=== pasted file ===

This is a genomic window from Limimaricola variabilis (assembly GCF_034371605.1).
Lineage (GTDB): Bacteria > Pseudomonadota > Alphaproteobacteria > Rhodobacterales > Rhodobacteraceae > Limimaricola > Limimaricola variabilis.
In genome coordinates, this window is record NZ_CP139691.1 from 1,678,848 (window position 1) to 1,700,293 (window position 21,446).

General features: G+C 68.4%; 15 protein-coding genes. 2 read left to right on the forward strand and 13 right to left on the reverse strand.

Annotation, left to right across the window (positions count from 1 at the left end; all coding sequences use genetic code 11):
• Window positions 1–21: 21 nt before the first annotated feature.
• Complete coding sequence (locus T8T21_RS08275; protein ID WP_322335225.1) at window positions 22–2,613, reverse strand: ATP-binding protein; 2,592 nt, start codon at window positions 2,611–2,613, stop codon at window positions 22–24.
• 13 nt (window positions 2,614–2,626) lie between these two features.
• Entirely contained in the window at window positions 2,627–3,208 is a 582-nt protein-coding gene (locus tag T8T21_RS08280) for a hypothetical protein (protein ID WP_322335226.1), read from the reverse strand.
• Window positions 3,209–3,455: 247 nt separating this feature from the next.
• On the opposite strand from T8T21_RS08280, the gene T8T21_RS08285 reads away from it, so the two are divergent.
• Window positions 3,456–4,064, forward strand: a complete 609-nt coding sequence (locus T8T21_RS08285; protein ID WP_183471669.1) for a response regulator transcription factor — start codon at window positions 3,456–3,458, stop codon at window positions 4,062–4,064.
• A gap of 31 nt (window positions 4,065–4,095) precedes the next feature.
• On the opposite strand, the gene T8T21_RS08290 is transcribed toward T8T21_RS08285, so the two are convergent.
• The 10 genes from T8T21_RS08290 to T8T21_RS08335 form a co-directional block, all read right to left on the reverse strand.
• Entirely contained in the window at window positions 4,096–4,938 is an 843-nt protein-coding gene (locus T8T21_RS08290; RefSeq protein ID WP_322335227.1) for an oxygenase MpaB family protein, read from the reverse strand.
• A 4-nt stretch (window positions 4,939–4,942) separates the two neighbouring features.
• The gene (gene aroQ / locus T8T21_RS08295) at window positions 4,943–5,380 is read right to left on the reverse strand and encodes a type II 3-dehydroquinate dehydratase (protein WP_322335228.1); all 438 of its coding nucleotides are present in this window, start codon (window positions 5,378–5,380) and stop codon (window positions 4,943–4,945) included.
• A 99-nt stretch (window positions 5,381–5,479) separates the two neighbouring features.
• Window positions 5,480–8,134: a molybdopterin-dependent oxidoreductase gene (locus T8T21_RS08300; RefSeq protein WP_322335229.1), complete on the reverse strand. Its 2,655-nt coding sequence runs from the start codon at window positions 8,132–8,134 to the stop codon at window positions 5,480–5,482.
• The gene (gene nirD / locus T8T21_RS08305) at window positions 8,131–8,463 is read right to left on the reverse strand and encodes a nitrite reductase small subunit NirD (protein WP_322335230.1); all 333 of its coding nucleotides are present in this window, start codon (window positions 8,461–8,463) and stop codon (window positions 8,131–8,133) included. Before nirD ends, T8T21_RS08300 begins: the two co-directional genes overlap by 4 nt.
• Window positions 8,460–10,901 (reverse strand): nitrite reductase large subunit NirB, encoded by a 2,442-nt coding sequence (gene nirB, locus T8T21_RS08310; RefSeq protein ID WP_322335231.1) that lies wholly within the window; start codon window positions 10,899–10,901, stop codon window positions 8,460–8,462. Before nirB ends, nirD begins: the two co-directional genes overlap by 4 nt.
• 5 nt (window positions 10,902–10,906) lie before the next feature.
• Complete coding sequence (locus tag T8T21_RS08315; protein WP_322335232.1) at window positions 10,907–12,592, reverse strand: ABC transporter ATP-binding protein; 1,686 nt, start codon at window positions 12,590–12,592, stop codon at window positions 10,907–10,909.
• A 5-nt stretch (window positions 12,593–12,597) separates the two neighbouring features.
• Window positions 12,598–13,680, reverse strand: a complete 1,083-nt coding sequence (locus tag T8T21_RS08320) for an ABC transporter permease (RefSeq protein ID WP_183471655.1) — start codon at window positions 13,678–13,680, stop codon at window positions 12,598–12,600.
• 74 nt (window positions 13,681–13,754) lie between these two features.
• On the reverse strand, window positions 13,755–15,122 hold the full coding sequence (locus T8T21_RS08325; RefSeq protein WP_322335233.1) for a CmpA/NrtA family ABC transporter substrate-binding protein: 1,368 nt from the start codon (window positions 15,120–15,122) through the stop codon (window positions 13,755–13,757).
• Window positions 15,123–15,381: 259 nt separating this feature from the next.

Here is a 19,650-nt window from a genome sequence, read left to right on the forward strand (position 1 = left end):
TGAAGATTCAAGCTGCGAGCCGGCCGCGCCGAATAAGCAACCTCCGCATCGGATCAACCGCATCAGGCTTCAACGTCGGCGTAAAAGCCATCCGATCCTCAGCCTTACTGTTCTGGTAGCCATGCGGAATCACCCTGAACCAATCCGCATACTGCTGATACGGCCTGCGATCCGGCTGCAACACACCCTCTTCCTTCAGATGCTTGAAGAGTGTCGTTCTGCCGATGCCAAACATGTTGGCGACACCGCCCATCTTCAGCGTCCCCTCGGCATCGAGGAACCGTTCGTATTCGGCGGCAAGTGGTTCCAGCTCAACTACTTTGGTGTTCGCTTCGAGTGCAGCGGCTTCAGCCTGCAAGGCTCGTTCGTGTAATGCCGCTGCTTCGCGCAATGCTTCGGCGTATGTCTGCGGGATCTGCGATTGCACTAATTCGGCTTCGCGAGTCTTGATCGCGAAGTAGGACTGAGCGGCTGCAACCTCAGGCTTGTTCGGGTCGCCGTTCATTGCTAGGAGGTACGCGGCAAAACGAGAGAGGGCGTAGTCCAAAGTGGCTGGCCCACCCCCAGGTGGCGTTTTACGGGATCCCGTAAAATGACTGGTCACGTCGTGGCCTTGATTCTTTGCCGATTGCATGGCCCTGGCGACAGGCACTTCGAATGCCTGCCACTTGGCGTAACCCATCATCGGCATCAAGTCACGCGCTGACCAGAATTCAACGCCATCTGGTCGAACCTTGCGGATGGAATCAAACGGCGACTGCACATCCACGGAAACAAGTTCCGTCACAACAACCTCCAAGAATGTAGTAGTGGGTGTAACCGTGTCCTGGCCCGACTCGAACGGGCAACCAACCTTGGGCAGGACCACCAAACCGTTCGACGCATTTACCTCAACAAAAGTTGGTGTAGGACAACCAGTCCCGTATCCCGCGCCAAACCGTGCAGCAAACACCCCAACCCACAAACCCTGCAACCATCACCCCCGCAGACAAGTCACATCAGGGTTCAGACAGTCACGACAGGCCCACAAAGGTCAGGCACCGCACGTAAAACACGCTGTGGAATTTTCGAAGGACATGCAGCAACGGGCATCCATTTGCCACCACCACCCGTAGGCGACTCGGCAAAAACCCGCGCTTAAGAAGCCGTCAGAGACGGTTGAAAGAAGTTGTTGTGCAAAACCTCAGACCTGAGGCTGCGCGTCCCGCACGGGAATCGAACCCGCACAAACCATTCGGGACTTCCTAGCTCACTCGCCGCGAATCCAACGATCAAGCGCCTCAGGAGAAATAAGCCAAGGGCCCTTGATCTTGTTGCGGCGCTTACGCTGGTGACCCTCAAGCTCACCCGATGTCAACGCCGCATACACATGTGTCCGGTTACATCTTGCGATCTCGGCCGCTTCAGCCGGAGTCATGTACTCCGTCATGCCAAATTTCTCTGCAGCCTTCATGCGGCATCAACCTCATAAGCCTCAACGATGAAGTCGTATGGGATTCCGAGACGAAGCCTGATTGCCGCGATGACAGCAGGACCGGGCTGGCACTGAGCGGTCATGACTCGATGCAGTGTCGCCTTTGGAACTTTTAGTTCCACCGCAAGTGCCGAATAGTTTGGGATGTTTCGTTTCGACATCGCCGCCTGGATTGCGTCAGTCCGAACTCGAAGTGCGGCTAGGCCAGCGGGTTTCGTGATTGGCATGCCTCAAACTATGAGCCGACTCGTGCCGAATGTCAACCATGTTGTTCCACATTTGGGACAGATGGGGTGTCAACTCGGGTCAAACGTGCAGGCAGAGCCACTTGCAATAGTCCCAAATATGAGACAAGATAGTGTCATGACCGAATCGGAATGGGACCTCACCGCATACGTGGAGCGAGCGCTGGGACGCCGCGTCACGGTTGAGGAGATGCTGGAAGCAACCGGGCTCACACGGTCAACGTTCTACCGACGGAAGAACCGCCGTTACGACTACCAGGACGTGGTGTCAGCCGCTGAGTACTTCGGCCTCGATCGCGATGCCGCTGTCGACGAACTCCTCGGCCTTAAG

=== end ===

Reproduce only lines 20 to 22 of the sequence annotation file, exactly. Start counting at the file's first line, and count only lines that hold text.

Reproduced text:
• Window positions 5,480–8,134: a molybdopterin-dependent oxidoreductase gene (locus T8T21_RS08300; RefSeq protein WP_322335229.1), complete on the reverse strand. Its 2,655-nt coding sequence runs from the start codon at window positions 8,132–8,134 to the stop codon at window positions 5,480–5,482.
• The gene (gene nirD / locus T8T21_RS08305) at window positions 8,131–8,463 is read right to left on the reverse strand and encodes a nitrite reductase small subunit NirD (protein WP_322335230.1); all 333 of its coding nucleotides are present in this window, start codon (window positions 8,461–8,463) and stop codon (window positions 8,131–8,133) included. Before nirD ends, T8T21_RS08300 begins: the two co-directional genes overlap by 4 nt.
• Window positions 8,460–10,901 (reverse strand): nitrite reductase large subunit NirB, encoded by a 2,442-nt coding sequence (gene nirB, locus T8T21_RS08310; RefSeq protein ID WP_322335231.1) that lies wholly within the window; start codon window positions 10,899–10,901, stop codon window positions 8,460–8,462. Before nirB ends, nirD begins: the two co-directional genes overlap by 4 nt.